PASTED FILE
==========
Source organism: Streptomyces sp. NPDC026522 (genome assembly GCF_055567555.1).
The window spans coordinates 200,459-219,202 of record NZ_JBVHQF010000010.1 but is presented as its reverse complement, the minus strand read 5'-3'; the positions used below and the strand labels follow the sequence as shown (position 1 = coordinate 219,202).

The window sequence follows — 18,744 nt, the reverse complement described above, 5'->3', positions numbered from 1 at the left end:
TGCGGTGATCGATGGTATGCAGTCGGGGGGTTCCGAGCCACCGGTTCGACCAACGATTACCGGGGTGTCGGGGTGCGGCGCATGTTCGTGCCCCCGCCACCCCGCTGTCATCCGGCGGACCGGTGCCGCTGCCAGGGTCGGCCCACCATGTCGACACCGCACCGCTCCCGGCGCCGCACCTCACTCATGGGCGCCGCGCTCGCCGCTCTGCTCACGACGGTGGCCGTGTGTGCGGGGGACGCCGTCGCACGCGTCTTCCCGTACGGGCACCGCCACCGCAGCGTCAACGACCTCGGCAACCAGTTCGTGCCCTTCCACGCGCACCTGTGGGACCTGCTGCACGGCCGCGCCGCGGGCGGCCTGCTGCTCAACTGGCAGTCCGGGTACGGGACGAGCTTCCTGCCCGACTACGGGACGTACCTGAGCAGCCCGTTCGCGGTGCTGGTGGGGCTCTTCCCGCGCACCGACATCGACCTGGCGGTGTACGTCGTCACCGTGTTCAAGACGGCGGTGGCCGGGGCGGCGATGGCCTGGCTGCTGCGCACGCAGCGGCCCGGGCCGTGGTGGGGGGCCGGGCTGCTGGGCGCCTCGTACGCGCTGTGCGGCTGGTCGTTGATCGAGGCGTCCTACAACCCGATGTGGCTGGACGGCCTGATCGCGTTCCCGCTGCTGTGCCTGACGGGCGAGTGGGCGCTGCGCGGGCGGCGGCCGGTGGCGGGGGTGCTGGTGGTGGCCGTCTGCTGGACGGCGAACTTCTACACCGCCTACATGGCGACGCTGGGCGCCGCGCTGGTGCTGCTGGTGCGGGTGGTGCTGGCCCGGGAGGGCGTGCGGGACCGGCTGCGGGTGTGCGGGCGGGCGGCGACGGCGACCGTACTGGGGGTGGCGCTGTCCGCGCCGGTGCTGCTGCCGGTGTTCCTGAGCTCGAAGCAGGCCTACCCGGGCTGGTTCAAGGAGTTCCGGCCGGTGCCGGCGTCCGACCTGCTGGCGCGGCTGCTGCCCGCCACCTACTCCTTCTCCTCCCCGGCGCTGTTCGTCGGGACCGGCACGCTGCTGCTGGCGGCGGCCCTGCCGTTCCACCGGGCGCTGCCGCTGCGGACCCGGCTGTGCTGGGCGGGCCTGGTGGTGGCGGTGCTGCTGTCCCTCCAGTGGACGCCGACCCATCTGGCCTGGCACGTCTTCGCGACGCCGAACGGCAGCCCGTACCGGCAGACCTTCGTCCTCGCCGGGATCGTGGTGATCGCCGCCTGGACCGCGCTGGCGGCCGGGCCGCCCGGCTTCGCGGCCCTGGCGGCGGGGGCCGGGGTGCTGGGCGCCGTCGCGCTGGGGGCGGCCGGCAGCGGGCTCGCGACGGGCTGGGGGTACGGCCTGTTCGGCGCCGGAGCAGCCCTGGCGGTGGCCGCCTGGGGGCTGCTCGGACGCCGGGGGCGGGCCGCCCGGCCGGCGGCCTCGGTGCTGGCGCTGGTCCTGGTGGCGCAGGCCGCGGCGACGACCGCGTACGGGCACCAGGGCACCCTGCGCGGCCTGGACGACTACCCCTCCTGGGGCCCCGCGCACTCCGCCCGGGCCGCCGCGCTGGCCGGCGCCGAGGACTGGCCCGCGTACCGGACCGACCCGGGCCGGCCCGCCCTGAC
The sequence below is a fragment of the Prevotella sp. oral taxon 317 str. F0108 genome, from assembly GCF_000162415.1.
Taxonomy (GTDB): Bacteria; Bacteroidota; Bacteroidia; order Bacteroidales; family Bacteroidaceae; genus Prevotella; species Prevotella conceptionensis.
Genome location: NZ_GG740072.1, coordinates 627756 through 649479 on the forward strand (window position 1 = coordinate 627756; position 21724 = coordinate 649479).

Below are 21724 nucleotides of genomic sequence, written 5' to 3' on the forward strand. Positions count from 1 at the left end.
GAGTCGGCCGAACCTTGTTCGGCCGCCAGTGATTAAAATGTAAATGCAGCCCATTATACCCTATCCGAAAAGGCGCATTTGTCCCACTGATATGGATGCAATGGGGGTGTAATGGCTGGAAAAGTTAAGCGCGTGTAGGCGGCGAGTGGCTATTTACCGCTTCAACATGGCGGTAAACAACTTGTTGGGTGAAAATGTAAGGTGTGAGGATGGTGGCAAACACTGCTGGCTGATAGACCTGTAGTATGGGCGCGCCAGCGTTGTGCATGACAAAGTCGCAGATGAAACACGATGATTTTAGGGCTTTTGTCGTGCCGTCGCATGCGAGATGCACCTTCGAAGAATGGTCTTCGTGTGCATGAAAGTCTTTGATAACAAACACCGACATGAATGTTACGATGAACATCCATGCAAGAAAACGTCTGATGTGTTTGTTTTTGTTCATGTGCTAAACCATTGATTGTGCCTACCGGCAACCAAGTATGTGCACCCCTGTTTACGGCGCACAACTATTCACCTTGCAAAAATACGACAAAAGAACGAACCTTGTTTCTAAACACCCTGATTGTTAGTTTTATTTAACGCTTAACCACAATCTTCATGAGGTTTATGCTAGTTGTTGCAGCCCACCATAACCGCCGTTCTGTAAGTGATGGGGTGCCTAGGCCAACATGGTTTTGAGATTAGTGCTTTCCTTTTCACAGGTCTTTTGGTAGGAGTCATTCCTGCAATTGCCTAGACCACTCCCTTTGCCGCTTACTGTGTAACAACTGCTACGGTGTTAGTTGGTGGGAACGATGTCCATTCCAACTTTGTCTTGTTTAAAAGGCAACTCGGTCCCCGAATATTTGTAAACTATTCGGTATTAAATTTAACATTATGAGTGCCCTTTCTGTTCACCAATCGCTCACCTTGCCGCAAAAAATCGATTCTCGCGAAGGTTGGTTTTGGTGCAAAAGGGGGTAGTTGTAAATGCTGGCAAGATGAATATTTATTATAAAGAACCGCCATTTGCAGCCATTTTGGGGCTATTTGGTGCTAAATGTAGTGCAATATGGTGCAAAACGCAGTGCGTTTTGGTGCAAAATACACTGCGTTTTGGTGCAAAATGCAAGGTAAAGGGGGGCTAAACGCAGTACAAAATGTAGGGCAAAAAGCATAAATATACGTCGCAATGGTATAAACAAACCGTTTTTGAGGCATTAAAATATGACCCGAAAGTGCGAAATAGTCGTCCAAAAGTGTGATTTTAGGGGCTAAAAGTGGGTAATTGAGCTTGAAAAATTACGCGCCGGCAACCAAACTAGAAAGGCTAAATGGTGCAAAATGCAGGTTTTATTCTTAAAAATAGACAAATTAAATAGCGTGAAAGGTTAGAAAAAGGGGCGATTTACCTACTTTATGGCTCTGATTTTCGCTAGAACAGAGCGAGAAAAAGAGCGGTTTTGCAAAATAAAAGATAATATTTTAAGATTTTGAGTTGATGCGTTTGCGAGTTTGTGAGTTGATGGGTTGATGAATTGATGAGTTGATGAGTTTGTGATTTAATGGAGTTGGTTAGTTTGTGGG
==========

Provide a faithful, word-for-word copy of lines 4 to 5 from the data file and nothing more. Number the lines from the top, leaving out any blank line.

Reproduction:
TGCGGTGATCGATGGTATGCAGTCGGGGGGTTCCGAGCCACCGGTTCGACCAACGATTACCGGGGTGTCGGGGTGCGGCGCATGTTCGTGCCCCCGCCACCCCGCTGTCATCCGGCGGACCGGTGCCGCTGCCAGGGTCGGCCCACCATGTCGACACCGCACCGCTCCCGGCGCCGCACCTCACTCATGGGCGCCGCGCTCGCCGCTCTGCTCACGACGGTGGCCGTGTGTGCGGGGGACGCCGTCGCACGCGTCTTCCCGTACGGGCACCGCCACCGCAGCGTCAACGACCTCGGCAACCAGTTCGTGCCCTTCCACGCGCACCTGTGGGACCTGCTGCACGGCCGCGCCGCGGGCGGCCTGCTGCTCAACTGGCAGTCCGGGTACGGGACGAGCTTCCTGCCCGACTACGGGACGTACCTGAGCAGCCCGTTCGCGGTGCTGGTGGGGCTCTTCCCGCGCACCGACATCGACCTGGCGGTGTACGTCGTCACCGTGTTCAAGACGGCGGTGGCCGGGGCGGCGATGGCCTGGCTGCTGCGCACGCAGCGGCCCGGGCCGTGGTGGGGGGCCGGGCTGCTGGGCGCCTCGTACGCGCTGTGCGGCTGGTCGTTGATCGAGGCGTCCTACAACCCGATGTGGCTGGACGGCCTGATCGCGTTCCCGCTGCTGTGCCTGACGGGCGAGTGGGCGCTGCGCGGGCGGCGGCCGGTGGCGGGGGTGCTGGTGGTGGCCGTCTGCTGGACGGCGAACTTCTACACCGCCTACATGGCGACGCTGGGCGCCGCGCTGGTGCTGCTGGTGCGGGTGGTGCTGGCCCGGGAGGGCGTGCGGGACCGGCTGCGGGTGTGCGGGCGGGCGGCGACGGCGACCGTACTGGGGGTGGCGCTGTCCGCGCCGGTGCTGCTGCCGGTGTTCCTGAGCTCGAAGCAGGCCTACCCGGGCTGGTTCAAGGAGTTCCGGCCGGTGCCGGCGTCCGACCTGCTGGCGCGGCTGCTGCCCGCCACCTACTCCTTCTCCTCCCCGGCGCTGTTCGTCGGGACCGGCACGCTGCTGCTGGCGGCGGCCCTGCCGTTCCACCGGGCGCTGCCGCTGCGGACCCGGCTGTGCTGGGCGGGCCTGGTGGTGGCGGTGCTGCTGTCCCTCCAGTGGACGCCGACCCATCTGGCCTGGCACGTCTTCGCGACGCCGAACGGCAGCCCGTACCGGCAGACCTTCGTCCTCGCCGGGATCGTGGTGATCGCCGCCTGGACCGCGCTGGCGGCCGGGCCGCCCGGCTTCGCGGCCCTGGCGGCGGGGGCCGGGGTGCTGGGCGCCGTCGCGCTGGGGGCGGCCGGCAGCGGGCTCGCGACGGGCTGGGGGTACGGCCTGTTCGGCGCCGGAGCAGCCCTGGCGGTGGCCGCCTGGGGGCTGCTCGGACGCCGGGGGCGGGCCGCCCGGCCGGCGGCCTCGGTGCTGGCGCTGGTCCTGGTGGCGCAGGCCGCGGCGACGACCGCGTACGGGCACCAGGGCACCCTGCGCGGCCTGGACGACTACCCCTCCTGGGGCCCCGCGCACTCCGCCCGGGCCGCCGCGCTGGCCGGCGCCGAGGACTGGCCCGCGTACCGGACCGACCCGGGCCGGCCCGCCCTGAC
The sequence below is a fragment of the Prevotella sp. oral taxon 317 str. F0108 genome, from assembly GCF_000162415.1.